• There’s a large jump both in price, size, and outcome between an upscale and a mid-range bathroom renovation. The average price in this category is around $63,000, the Cost Vs Value report found. For this budget, you could expand your bathroom to around 100 square feet and can play around with elements like a freestanding soaker tub and a shower with recessed shelves, a frameless glass enclosure, and body spray fixtures. You’re also likely to afford a double sink and double-mirror vanity with custom drawers, and wall cabinets.

The cost of tiles can add up. On a recent project, Domenico’s client picked out a tile that had the appearance of wood and cost $20 psf. Another client wanted a wave pattern created out of tiles. “It was more difficult to install adding to the labor costs,” he said. “Occasionally, breakages happen, so that also needs to be covered.” 

The good news is this is an investment with about 60 percent of the budget added to your home’s sale price. 

Adding outdoor space to your home

In Florida, there is plenty of sun and envious weather to take advantage of by renovating or adding an outdoor space to your home. Many Miami residents will use these spaces as an additional living space and even kitchen. 

  • Recently, Sweeten contractor Adrian added a 900 square foot patio to a house that had a budget of $50,000. “It was essentially another room to the house without the walls,” he said. It had a tiled roof supported by four columns, which was necessary so the structure could withstand a powerful hurricane. The flooring was Cuban tiles and there were fans and lighting so electrical work was required. Adrian’s project is also around the average price of a major patio remodel in Miami. According to the Cost Vs Value report, over 50% of the budget will be recouped when your home is sold.
  • If you went for a simple wood deck addition minus a roof and electric and gas hookups, you could recoup close to 75 percent of the budget in the bump it gives to your home value. The average cost of this type of project is $13,000 or $40 psf in the Miami area, according to the Cost Vs Value report. For this price, you could get a 16′ x 20′ deck with a built-in bench and planter with stairs and railings.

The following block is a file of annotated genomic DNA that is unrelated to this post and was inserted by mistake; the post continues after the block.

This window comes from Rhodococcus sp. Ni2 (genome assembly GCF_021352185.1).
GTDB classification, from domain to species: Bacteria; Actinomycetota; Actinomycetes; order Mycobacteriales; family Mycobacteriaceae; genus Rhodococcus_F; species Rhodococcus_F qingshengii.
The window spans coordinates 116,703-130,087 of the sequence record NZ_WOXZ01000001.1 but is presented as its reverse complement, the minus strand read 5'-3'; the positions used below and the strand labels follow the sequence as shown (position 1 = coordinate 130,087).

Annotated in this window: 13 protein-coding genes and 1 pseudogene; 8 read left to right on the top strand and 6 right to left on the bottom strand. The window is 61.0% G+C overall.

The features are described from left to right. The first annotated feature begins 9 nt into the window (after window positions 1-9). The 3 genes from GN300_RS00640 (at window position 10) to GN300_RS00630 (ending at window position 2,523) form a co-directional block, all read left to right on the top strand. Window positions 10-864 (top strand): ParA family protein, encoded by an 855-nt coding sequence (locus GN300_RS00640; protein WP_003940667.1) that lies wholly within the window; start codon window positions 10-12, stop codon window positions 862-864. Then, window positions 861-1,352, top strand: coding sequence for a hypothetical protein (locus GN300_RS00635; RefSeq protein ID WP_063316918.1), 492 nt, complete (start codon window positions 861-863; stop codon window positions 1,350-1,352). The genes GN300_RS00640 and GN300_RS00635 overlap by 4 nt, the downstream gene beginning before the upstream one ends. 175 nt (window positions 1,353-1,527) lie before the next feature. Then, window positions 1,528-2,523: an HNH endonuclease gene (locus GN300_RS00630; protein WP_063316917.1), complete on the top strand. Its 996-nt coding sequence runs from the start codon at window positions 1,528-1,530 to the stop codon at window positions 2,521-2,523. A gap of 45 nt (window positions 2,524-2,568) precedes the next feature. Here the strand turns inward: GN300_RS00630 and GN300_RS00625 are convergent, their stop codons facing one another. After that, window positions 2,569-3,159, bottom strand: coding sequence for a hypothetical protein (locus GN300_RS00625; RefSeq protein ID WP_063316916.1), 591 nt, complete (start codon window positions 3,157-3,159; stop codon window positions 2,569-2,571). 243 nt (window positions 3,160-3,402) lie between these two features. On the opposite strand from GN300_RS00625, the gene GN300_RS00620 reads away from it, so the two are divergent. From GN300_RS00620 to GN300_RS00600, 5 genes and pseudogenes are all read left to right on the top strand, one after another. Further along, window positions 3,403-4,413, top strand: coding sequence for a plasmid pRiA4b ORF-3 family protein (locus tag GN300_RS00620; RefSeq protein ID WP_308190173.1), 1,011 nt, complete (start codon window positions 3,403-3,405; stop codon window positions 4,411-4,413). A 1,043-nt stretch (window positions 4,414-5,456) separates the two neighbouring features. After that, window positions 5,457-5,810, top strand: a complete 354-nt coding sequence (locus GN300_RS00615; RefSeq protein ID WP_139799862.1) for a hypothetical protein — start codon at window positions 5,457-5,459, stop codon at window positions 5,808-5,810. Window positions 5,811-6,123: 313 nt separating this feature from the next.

Permit costs

The cost of permits, from a typical building permit to electrical, mechanical, and plumbing permits, are calculated in different ways. Some permit costs are calculated by square footage. Some are calculated by the value of a project so an exact figure can take some time to figure out. That’s why general contractor Adrian puts an estimate in the initial budget. For example, with a $250,000 renovation, he puts a budget placeholder of $1,500 for the main building permit with an additional $500 each for plumbing, electrical and mechanical, if the project requires it. 

Miami-Dade county covers a huge amount of land and almost three million people. Each city—such as Miami South and Miami Lakes—in the county has a building official who issues permits for projects located within that city’s jurisdiction. Residential permits typically take 30 business days to process. 

All of these numbers are a launchpad so you can begin creating an initial budget. Sweeten’s Renovation Checklist is a downloadable roadmap to organize all of the moving parts of a renovation. (Don’t forget to include your “must-haves” and “nice-to-haves”!)

Remodeling your home in Miami? Sweeten can help!

Post your project on Sweeten and we’ll match you with vetted local general contractors to provide estimates for your remodel in Miami, plus we’ll support you throughout your project duration. Meet with your contractor to develop an accurate budget, and you’ll be on your way to the home you’ve always wanted.

Renovating with aging-in-place in mind will prepare you for the future or if your home is multi-generational.

Sweeten handpicks the best general contractors to match each project’s location, budget, scope, and style. Follow the blog, Sweeten Stories, for renovation ideas and inspiration and when you’re ready to renovate, start your renovation on Sweeten.

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Before & After: Kitchen Edition

A successful kitchen renovation isn’t measured by the number of walls knocked down or the size of a kitchen island. Instead, it’s the thoughtful details and design elements culled over time from Pinterest and the hours of research on materials coming to life that brings the joy for a lifestyle that finally fits you and your family.

Here we look at 11 kitchens renovated by homeowners who came to Sweeten, a free renovation platform that matches homeowners with licensed general contractors and tracks their projects. Some were major transformations removing walls, creating built-ins, and adding new windows, while others proved that smart improvements in space efficiency, updated materials, and renewed layouts gave them the overall refreshes they wanted. 

From outdated to classic gray

After living on Long Island for many years, Rosalind and Lawrence were ready to downsize and return to their beloved former hometown of Brooklyn. They purchased a 100-year-old home in Cypress Hills and slowly started renovating the outdated spaces. After refreshes of two bathrooms, a staircase, and a walk-in closet were complete, they decided to turn their attention to the kitchen.